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Economic Botany

, 51:121 | Cite as

Plant Remains From Waterlogged Sites In The Arawe Islands, West New Britain Province, Papua New Guinea: Implications For The History Of Plant Use And Domestication

  • Peter J. Matthews
  • Chris Gosden
Article

Abstract

Plant remains in the Arawe Islands were found preserved in waterlogged beach sediments. Remnants of edible fruit and wild nuts were found together with Lapita pottery, stone artifacts, and other evidence of human settlement. Previous discoveries of fruit and nut remains in Lapita pottery sites have been interpreted as evidence for an arboricultural complex based on a variety of tree species. Here we report direct evidence for plant use, but are unable to recognise any particular system of plant cultivation or harvest. All the genera and species recognised in the Arawe plant remains are known to enter modern beach drift by natural processes, from wild and cultivated sources. The archaeological assemblages pose intriguing problems for interpreting the history of plant use and domestication.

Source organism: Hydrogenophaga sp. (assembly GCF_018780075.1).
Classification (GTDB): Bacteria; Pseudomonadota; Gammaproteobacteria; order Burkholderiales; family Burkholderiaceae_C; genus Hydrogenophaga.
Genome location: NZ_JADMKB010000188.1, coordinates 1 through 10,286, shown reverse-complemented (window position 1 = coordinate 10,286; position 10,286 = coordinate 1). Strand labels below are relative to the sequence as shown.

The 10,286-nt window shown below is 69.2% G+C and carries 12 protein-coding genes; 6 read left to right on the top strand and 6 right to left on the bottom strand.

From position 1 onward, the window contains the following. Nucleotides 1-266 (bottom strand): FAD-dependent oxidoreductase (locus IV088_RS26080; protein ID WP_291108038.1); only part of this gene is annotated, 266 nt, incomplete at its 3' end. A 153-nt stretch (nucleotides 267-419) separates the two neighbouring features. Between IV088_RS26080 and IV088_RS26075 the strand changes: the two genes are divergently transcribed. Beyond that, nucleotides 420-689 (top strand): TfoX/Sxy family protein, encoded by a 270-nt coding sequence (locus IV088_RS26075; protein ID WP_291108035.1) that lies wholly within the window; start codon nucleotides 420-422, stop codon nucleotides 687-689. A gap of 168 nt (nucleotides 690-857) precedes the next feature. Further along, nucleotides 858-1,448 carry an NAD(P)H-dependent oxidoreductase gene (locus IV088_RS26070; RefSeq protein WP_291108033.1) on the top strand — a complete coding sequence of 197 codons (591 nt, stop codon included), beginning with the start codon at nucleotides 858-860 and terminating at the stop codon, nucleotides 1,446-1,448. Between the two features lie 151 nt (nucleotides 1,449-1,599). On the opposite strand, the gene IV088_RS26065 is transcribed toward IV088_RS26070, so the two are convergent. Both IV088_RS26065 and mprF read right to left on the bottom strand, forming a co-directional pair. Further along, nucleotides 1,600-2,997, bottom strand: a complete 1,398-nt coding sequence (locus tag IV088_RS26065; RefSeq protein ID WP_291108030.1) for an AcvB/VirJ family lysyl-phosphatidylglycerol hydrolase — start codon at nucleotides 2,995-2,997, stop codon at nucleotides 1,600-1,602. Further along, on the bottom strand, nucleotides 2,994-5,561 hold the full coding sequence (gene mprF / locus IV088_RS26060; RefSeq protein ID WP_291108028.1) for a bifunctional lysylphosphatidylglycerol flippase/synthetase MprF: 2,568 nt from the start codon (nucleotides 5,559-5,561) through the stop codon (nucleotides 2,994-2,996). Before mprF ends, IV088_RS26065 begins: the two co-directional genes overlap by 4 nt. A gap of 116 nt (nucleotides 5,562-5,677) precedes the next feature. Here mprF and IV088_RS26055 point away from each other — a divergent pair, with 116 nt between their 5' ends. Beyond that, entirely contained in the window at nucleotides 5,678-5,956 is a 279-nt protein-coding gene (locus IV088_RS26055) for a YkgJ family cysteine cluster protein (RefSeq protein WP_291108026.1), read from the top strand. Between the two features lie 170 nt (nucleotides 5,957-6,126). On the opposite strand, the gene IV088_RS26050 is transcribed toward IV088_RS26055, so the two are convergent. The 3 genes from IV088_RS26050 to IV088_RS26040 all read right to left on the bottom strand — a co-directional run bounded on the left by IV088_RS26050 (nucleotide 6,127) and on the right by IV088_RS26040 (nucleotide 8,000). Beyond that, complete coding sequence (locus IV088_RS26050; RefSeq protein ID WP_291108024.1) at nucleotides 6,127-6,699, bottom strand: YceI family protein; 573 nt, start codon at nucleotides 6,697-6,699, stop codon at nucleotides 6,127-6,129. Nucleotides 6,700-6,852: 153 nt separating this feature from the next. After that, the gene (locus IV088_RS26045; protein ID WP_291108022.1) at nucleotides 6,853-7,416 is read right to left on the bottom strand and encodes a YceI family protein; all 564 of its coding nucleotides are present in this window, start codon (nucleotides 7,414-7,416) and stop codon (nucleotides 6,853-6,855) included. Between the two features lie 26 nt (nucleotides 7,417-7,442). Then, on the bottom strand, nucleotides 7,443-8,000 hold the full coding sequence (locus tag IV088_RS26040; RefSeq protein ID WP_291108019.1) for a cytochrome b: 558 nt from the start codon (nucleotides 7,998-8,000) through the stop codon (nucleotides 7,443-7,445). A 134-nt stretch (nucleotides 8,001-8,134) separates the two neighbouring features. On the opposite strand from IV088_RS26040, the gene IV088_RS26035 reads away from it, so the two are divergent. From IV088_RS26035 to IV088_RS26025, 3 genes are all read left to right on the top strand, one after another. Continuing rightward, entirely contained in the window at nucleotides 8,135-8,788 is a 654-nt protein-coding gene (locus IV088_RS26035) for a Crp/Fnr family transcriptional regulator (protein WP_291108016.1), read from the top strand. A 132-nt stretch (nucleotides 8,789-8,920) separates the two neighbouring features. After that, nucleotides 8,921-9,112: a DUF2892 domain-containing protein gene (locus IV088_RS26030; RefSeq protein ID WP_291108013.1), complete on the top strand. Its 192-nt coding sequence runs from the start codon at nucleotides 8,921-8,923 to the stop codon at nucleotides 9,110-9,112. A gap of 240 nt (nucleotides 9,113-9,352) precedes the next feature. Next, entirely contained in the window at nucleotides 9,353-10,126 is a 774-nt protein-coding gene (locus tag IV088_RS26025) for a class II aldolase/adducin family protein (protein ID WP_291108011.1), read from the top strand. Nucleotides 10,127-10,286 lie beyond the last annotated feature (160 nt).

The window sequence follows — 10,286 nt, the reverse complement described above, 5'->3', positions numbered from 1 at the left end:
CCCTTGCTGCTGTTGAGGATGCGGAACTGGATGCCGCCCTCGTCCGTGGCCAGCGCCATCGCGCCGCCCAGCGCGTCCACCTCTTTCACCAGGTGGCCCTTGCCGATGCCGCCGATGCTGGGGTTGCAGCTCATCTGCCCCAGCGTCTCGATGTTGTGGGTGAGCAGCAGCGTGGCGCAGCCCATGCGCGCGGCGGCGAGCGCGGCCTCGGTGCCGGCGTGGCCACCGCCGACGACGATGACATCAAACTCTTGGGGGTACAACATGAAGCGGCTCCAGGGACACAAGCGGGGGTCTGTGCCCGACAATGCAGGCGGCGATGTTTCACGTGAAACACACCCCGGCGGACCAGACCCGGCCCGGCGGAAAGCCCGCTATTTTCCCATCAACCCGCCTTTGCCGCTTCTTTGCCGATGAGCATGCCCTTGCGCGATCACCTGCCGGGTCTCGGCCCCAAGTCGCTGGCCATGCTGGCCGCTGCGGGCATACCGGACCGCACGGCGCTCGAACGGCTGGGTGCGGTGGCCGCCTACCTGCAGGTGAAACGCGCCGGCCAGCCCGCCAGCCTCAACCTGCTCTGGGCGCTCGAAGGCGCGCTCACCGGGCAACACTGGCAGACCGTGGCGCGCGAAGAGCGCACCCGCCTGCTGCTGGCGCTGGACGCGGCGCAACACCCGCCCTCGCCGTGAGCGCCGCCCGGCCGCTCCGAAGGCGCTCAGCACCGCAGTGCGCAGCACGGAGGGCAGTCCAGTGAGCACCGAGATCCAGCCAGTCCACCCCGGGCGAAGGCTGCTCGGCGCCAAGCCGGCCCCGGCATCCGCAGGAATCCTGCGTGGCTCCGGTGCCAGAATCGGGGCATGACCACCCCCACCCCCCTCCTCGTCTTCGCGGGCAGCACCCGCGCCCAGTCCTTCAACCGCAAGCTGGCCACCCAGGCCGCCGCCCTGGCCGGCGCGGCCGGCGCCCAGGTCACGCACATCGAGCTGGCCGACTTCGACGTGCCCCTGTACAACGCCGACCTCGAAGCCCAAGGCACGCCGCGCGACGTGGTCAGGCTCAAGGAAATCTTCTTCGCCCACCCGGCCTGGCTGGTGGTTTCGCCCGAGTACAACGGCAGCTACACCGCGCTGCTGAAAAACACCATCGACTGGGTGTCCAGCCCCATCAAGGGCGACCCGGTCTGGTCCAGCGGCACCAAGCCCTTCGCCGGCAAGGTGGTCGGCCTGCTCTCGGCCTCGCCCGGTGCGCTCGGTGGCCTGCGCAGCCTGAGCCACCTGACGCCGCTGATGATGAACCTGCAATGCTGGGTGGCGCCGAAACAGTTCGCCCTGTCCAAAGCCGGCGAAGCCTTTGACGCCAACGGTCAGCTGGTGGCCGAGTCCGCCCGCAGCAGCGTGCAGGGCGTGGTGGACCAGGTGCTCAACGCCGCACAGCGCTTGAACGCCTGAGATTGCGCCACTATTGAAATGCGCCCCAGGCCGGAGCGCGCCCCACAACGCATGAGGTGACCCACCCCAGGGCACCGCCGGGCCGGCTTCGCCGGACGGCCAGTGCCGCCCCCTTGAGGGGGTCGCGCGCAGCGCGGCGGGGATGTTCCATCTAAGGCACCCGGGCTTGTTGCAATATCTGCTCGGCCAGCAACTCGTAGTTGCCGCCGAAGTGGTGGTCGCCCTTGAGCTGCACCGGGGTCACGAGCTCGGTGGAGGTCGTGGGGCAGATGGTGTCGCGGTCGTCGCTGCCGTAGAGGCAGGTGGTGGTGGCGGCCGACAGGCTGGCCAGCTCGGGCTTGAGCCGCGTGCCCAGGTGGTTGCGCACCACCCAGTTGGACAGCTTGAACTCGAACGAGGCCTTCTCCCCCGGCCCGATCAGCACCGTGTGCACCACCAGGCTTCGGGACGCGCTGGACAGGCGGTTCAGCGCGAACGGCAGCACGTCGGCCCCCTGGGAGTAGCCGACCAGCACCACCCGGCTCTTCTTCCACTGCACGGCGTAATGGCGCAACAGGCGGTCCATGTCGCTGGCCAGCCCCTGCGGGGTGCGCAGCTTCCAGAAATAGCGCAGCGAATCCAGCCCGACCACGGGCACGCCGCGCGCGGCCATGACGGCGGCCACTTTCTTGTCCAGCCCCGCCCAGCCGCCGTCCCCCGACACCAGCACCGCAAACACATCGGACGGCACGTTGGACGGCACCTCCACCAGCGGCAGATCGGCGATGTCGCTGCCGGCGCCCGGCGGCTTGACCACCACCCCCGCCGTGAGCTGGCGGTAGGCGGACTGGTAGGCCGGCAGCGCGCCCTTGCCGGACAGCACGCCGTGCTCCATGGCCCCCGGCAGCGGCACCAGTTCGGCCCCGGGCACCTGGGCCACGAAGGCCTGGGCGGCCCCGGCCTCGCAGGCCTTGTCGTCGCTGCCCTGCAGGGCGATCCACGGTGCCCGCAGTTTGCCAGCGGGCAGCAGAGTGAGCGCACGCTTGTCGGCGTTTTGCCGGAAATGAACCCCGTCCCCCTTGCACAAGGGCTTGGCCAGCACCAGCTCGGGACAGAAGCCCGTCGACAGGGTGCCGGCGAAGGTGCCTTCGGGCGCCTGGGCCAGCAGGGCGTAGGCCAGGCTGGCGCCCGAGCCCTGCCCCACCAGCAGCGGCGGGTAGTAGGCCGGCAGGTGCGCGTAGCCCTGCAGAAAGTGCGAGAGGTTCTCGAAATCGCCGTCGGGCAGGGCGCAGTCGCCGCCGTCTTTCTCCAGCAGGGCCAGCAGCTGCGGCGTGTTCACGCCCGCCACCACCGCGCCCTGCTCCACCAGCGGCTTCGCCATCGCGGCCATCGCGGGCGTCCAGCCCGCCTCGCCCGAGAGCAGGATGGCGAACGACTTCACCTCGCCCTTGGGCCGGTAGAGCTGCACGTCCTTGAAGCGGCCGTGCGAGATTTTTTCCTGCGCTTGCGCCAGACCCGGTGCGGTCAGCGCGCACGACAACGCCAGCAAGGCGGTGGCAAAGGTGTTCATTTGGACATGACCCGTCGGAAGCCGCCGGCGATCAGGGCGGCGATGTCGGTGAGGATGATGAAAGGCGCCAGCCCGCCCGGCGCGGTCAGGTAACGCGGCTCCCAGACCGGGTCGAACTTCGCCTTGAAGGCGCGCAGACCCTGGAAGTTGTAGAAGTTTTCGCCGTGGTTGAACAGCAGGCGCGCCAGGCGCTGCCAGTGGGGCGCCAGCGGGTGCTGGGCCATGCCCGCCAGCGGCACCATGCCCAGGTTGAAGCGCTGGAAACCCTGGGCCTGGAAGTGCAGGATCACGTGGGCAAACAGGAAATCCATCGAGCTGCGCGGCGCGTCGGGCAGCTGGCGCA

Key Words

Papua New Guinea aboriculture Canarium Cordia archaeology beach drift taphonomy botany 

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Copyright information

© The New York Botanical Garden 1997

Authors and Affiliations

  • Peter J. Matthews
    • 1
  • Chris Gosden
    • 2
  1. 1.National Museum of EthnologySenri, Osaka
  2. 2.Pitt Rivers MuseumUniversity of OxfordOxford

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